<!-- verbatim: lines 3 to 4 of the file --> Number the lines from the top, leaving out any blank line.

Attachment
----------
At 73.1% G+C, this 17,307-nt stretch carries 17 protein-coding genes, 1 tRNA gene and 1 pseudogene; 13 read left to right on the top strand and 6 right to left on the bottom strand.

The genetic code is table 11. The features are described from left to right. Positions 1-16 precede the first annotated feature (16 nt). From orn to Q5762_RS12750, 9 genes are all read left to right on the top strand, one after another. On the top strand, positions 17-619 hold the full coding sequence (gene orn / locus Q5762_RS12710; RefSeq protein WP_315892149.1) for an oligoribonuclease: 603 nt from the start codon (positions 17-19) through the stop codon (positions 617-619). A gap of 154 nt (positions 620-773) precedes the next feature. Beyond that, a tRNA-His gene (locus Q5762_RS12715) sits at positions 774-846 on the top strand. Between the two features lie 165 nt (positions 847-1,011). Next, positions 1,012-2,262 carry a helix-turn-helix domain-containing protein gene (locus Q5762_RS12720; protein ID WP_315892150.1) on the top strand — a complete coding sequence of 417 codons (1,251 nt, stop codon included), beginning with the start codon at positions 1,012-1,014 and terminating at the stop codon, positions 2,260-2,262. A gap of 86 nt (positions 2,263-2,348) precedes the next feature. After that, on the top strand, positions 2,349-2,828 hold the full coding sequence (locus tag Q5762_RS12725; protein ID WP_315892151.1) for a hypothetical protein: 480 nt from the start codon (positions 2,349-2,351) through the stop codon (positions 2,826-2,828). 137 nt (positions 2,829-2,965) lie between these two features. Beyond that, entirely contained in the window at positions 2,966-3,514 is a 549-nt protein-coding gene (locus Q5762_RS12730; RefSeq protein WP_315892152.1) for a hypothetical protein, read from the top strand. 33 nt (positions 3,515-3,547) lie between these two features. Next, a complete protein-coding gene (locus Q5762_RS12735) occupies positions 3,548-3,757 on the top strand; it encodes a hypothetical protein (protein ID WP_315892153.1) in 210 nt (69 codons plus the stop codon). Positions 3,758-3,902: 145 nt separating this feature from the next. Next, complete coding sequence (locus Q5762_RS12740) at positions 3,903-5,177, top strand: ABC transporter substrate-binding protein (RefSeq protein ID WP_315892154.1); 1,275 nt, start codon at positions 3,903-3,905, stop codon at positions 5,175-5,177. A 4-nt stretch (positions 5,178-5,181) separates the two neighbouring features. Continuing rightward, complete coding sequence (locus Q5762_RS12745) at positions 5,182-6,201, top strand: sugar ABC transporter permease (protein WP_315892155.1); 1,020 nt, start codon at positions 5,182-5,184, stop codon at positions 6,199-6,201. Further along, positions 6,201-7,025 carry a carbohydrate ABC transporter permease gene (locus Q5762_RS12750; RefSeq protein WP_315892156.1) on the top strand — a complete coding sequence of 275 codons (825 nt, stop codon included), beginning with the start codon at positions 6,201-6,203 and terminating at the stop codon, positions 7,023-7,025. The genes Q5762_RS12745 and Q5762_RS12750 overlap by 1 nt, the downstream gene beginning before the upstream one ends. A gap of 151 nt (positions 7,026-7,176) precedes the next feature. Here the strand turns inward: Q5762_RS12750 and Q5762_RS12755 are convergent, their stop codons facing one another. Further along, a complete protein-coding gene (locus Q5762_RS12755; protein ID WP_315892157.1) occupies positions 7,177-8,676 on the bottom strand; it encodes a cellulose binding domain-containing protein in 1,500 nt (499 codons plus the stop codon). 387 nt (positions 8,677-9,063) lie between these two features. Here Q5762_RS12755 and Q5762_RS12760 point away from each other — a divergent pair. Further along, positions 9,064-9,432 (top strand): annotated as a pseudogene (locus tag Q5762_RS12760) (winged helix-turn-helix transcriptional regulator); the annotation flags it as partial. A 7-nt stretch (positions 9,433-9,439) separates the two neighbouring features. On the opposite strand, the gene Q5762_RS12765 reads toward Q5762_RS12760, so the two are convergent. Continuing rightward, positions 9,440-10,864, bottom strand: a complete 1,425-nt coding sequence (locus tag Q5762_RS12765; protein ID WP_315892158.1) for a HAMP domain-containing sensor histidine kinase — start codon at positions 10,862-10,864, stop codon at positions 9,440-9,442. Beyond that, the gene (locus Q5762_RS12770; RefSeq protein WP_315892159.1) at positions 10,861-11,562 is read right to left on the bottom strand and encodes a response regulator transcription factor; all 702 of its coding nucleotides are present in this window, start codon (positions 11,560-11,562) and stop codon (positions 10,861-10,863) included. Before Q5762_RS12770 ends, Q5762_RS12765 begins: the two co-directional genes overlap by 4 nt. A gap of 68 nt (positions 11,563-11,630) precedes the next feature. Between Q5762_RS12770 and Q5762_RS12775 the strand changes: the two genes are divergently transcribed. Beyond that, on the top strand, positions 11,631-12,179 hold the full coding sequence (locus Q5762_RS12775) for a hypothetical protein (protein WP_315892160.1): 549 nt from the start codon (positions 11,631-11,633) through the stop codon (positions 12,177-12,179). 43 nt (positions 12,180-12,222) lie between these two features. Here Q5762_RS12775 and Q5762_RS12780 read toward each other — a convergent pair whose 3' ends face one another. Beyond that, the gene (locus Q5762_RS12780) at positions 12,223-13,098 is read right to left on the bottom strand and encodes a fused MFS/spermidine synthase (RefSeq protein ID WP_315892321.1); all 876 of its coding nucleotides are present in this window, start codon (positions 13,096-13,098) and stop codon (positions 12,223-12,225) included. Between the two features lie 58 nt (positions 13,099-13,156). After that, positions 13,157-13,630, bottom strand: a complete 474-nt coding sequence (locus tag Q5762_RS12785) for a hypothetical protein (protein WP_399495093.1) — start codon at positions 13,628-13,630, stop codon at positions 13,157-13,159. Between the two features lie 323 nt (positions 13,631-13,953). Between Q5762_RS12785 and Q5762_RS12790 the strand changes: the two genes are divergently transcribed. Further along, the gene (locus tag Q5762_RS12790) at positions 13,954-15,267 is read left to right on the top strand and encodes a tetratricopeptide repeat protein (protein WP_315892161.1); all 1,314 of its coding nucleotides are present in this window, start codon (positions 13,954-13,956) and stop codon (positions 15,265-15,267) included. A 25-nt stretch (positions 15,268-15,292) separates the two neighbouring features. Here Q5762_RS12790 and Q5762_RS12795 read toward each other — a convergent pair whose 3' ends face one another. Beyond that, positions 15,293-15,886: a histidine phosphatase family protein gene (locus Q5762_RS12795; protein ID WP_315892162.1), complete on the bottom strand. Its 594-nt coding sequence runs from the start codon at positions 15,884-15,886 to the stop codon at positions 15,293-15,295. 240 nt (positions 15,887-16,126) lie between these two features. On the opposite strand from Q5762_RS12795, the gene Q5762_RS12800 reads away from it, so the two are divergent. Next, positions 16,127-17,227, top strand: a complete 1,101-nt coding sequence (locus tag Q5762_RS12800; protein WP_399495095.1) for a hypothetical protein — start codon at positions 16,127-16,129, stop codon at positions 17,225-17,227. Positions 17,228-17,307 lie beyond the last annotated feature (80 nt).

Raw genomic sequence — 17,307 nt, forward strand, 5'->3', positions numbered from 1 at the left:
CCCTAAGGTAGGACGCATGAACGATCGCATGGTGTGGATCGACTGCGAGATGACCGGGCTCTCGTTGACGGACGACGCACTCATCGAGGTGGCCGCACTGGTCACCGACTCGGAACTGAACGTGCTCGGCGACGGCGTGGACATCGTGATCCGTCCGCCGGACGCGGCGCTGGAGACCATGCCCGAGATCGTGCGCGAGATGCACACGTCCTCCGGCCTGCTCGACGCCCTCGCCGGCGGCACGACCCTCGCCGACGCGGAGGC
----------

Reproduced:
Raw genomic sequence — 17,307 nt, forward strand, 5'->3', positions numbered from 1 at the left:
CCCTAAGGTAGGACGCATGAACGATCGCATGGTGTGGATCGACTGCGAGATGACCGGGCTCTCGTTGACGGACGACGCACTCATCGAGGTGGCCGCACTGGTCACCGACTCGGAACTGAACGTGCTCGGCGACGGCGTGGACATCGTGATCCGTCCGCCGGACGCGGCGCTGGAGACCATGCCCGAGATCGTGCGCGAGATGCACACGTCCTCCGGCCTGCTCGACGCCCTCGCCGGCGGCACGACCCTCGCCGACGCGGAGGC